A Danish High Court case in 1994 is reported to be the first instance of national prosecution of perpetrators for grave breaches of the Geneva Conventions on the basis of universal jurisdiction. This led many commentators to admit that, more than 40 years after the adoption of this innovative mechanism, prosecutions of grave breaches, in particular on the basis of universal jurisdiction, were almost unheard of. [Para. 2888.]

The Updated Commentary’s most compelling evidence of the failings of Article 49 are left to a footnote:

See Frits Kalshoven: ‘Since the entry into force of the Conventions, in October 1950, little action of this type was undertaken against suspects other than a state’s nationals, and even this rarely’ (Constraints on the Waging of War, 2nd edition, ICRC, Geneva, 1991, p. 77); Geoffrey Best: ‘This noble innovation has achieved nothing’ (Best, p. 396); and the ICRC’s report to the 1999 Council of Delegates, which states: ‘[T]his system of penal repression on the national level has only rarely been applied by States. Sandoz takes the view that ‘the reality was disappointing. Many States did not fulfil their obligation to enact the “legislation necessary to provide effective penal sanctions” and the system of universal jurisdiction was never applied in practice’ (Sandoz, 2009, p. 675). Dörmann and Geiss also speak of ‘the reluctance of domestic criminal justice systems to deal with grave breaches, the absence or insufficiency of national legislation in a considerable number of states and the remarkably modest corpus of domestic jurisprudence governing these offences’ (Dörmann/Geiss, pp. 704). See also Bothe, and Ferdinandusse, pp. 738–740. [Para. 2888 n. 166.]

Given the extreme paucity of practice and implementation, a more defensible conclusion might have been to regard Article 49 as an optional provision.

In a similarly humanitarian vein of interpretation, the Article 9 comment on activities of humanitarian organizations adopts an assertive position with respect to Parties’ duty to consent to offers of humanitarian aid. Where its 1952 predecessor observed:

All these humanitarian activities are subject to one final condition – the consent of the Parties to the conflict concerned. This condition is obviously a harsh one. But one might almost say that it follows automatically. A belligerent Power can obviously not be obliged to tolerate in its territory activities of any kind by any foreign organization. That would be out of the question. The Powers do not have to give a reason for their refusals. The decision is entirely theirs. But being bound to apply the Convention, they alone must bear the responsibility if they refuse help in carrying out their engagements. p. 110.

The Updated Commentary asserts:

In particular, humanitarian law, as informed by subsequent State practice, has evolved to the point where one can conclude that consent may not be refused on arbitrary grounds.  … Thus, where a Party to an international armed conflict is unwilling or unable to address those persons’ humanitarian needs, it must accept an offer of services from an impartial humanitarian organization. [Para. 1174.]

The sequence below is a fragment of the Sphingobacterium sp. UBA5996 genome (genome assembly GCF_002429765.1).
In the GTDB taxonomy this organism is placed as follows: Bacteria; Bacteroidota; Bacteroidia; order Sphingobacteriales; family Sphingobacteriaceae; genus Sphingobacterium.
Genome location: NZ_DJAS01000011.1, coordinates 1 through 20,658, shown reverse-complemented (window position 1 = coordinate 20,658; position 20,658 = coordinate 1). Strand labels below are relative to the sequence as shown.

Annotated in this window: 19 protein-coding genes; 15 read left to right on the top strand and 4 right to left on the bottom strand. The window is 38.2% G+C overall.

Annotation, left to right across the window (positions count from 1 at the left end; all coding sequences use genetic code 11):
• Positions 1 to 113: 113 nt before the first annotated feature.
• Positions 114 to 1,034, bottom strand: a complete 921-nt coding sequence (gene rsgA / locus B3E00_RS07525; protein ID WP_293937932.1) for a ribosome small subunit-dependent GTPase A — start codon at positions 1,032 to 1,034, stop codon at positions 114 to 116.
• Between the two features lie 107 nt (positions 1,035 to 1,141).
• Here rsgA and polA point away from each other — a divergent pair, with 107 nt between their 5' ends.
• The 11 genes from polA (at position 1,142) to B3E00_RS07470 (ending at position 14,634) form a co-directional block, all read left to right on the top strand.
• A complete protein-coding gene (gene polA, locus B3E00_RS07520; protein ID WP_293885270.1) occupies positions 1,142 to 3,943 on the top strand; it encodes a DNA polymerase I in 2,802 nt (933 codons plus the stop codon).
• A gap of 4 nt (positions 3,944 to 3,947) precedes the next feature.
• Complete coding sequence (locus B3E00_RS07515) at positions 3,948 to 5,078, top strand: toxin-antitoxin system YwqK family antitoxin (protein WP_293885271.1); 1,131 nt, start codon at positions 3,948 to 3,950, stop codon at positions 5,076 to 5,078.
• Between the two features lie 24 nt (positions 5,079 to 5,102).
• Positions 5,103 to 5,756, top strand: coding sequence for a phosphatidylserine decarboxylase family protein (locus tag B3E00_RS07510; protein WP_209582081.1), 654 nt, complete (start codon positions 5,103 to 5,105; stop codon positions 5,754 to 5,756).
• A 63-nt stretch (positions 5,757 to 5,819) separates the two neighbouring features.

And rather than understand the Article 9 provisions concerning accommodation of humanitarian aid to call for a balance between military necessity and humanity, the Updated Commentary insists:

Military necessity is no valid ground under humanitarian law to turn down a valid offer of services or to deny in their entirety the humanitarian activities proposed by an impartial humanitarian organization. [Para. 1178.]

Perhaps the passage is not artfully worded, but military operational requirements seem an entirely legitimate consideration in a State’s determination whether and how to permit activities of a humanitarian organization. Perhaps it would have been more correct to observe that denial of aid to victims of war is not itself a military necessity in any case? Fortunately, the succeeding paragraph concedes the legitimacy of imposing control measures on humanitarian aid (para. 1179).

And a comment on the obligation to protect the wounded and sick observes:

From 1864 through 1906 and 1929 to 1949, the regime governing the wounded and sick has been consecutively revised with the declared purpose of maximizing the protection of this category of persons. Against this background, the obligation to protect the wounded and sick should be interpreted broadly to include all the forms of harm or danger described above. [Para. 1362.]

This is an eye-catching instruction on humanitarian interpretation. If the goal had truly been to maximize protection, that objective seems never to have been attained at any of those diplomatic conferences. It is perhaps not as clear as the Updated Commentary urges that the interpreter’s mandate is to achieve what the States’ representatives at these diplomatic conferences, and indeed what the ICRC itself through its participation, could not. One is left to wonder whether the cause of international law and thus humanity is better served in the long run by textual and structural fidelity rather than by well-meaning invention or innovation.